All posts by adambsilverman

Composition Challenges

Successful completion of these challenges involves approaching each task directly and thoroughly, avoiding extraneous musical details that do not contribute to the requested sonic effect.

Challenges that must be composed for acoustic instruments with no electronic accompaniment or sonic modification are indicated with a ☀ symbol. Challenges designed for electroacoustic music are labeled ⚡. Challenges designed for piano or piano-plus-one are labeled 🎹.

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Dear Distance Education Students

This is a slightly-edited email that I just sent to a class of students in my online course that is  designed for graduate students who need to review (or learn for the first time) undergraduate music theory concepts. Course grades had been falling as material became more difficult. This course is made up of fourteen weekly lessons, each of which includes an activity, an assignment (self-graded with automatic release of a key upon submission), and a quiz. Quizzes are available all week, and must be done by midnight Sunday.

Dear students,

I see a disturbing trend: that most of you are submitting their assignments at the end of the weekly unit, and so aren’t making time for asking questions or for study before the quiz. Here’s what I found for the last five assignments:

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Dissecting the Melody of “America The Beautiful”

A companion-post to this is “Motive: Beyond Simple Identification“.

The song America The Beautiful by Katharine Lee Bates and Samuel Ward is the topic of a lovely NPR feature, Rob Kapilow’s What Makes It Great. It can be heard here. Designed for public radio audiences, it is very accessible to people with no musical training or knowledge of specialized jargon. What Kapilow did  was describe the song’s use of melodic motive in plain English. The song is so saturated with motive that I think it’s worth translating the description back to jargon to explain it with more depth.

Here’s the sheet music (click the image to enlarge and click here to download it as a PDF).

America The Beautiful

The music starts with two motives that we can label  and y.

America The Beautiful motives_0001

Notice how neither motive is constricted by bar lines; the pick-up note is part of what makes these motives clear. Also notice that important traits distinguish these motives: x has a distinctive rhythm (Kapilow calls it “short-long… a dot”) and a special downward-skip melodic contour.

Motive y has a plain rhythm of six steady notes, and its contour is different every time it appears. It’s often noted that rhythm is the most important parameter for making a motive identifiable; everyone points to Beethoven’s Fifth’s DA-DA-DA-DUMMMM as an example. But what is noteworthy (no pun intended) about the simple rhythm of  America’s six notes? It’s that they occupy a special place in the musical hypermeter — the  “location” of these notes in the phrase. In this case, all phrases are in a traditional folky pattern of four bars in length with the music coming to repose (the “cadence point”) on the downbeat of every fourth bar.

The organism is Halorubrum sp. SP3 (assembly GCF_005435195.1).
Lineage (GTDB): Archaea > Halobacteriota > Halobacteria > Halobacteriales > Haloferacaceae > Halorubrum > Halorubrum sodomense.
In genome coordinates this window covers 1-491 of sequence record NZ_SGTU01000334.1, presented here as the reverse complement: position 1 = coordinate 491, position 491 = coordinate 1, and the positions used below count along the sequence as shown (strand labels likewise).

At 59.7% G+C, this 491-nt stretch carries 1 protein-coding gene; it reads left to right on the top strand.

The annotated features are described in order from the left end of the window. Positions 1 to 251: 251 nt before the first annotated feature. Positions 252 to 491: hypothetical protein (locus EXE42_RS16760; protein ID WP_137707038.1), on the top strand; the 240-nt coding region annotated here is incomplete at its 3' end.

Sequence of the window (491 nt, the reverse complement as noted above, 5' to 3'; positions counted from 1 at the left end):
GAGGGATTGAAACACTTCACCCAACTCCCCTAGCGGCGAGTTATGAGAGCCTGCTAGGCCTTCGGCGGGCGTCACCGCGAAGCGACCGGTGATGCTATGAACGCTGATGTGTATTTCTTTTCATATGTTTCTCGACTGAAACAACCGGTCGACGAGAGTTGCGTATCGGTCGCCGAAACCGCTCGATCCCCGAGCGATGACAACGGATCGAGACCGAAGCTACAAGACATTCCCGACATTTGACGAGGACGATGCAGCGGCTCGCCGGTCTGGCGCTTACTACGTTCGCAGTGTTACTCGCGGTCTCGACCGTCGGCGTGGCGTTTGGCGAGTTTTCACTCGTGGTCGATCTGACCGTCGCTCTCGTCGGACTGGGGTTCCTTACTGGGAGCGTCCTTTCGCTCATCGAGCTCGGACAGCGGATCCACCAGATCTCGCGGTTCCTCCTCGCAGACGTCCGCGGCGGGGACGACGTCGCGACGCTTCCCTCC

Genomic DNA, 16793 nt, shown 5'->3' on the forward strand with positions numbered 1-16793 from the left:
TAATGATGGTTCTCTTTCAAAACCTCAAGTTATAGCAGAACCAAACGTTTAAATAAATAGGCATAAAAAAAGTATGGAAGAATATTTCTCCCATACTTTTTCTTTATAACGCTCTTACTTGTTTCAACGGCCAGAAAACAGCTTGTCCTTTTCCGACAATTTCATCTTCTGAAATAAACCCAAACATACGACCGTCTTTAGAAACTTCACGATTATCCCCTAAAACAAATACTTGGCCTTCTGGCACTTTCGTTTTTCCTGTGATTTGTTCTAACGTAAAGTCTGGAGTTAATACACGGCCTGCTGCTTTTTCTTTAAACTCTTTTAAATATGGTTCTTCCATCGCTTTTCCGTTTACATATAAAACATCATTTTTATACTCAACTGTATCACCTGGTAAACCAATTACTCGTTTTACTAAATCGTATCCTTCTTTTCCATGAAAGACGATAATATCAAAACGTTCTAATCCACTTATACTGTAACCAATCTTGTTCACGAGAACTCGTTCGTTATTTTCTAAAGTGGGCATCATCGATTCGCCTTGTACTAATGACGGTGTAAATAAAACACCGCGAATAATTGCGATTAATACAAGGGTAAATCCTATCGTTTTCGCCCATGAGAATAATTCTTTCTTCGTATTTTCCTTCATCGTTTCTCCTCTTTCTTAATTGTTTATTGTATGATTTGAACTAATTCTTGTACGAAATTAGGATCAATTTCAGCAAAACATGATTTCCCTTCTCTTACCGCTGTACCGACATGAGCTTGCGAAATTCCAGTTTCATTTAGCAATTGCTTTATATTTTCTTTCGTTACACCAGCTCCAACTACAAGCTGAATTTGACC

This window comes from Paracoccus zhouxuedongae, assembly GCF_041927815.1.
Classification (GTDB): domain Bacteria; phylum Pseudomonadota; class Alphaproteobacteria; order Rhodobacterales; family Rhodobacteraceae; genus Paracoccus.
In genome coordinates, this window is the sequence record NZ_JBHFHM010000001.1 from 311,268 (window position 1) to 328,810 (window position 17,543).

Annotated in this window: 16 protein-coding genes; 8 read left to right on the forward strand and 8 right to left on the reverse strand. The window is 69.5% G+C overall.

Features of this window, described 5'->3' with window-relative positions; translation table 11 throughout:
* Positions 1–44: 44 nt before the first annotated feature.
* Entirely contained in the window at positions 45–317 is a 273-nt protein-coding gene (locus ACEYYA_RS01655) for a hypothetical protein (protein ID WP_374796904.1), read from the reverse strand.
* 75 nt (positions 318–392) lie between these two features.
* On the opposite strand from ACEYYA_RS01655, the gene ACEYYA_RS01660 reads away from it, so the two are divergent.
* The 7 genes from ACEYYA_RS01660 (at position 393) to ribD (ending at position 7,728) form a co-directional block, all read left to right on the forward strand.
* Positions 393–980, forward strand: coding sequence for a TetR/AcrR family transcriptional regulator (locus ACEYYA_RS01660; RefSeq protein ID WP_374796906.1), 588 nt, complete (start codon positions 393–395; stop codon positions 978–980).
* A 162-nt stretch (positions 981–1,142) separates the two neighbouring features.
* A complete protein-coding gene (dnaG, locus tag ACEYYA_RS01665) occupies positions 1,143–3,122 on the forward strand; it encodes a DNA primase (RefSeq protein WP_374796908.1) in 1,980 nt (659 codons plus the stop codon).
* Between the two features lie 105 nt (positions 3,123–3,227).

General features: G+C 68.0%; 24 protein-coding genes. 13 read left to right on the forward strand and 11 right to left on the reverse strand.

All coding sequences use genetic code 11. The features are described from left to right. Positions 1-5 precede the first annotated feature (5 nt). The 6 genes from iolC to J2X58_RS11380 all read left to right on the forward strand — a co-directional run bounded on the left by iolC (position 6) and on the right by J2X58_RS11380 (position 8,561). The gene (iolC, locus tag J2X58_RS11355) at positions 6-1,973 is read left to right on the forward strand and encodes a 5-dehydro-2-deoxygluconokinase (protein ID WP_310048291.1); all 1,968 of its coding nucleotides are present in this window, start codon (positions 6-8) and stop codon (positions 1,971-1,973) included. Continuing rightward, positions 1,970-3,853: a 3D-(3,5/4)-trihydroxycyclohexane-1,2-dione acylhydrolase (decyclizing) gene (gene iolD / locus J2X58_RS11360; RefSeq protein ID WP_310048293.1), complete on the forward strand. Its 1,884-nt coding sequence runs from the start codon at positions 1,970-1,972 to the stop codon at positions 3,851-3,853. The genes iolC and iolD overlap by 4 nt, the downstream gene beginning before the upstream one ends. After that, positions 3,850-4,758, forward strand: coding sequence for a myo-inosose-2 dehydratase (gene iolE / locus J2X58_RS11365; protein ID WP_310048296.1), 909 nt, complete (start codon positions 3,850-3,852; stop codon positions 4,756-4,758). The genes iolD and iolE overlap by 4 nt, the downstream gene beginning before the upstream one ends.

America The Beautiful summary_0005

Take a moment now to examine the music, labeling each occurrence of x and each occurrence of y. Unlike in most songs, when you are done you will have labeled every single note of the tune as being identical to x or y or a variant of it. Examine how the variants are related to their first occurrences, or to each other. Then consider this question: what else in this melody provides the elegance that has led this song to be a cherished America classic? After you’re done, return to this page and read the rest.

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Modulation: An Introduction

math-compass-clipart-46820_compass_lgBasic definitions

Modulation – moving from one key to another – occurs in many forms of music. In classical music, it is often an important dramatic feature, and is a structural element in certain musical forms (especially sonata and rounded binary form). Like modulation, tonicization implies another key as a tonal center; the difference is that a modulation is confirmed through a cadence in the new key. A key or chord may be tonicized in the middle of a phrase, with no cadence to confirm it as a modulation.

There are two basic methods of modulation: pivot and direct.

  • A pivot modulation is found in the middle of a phrase when one harmony or a single pitch is “reinterpreted” to function in each of two keys.
  • A direct modulation tends to be found when a new phrase suddenly begins in a new key. There may be one or more turnaround chords (explained below) that soften the transition between keys. Turnarounds are not technically “pivot chords” since they do not occur in the middle of a phrase.

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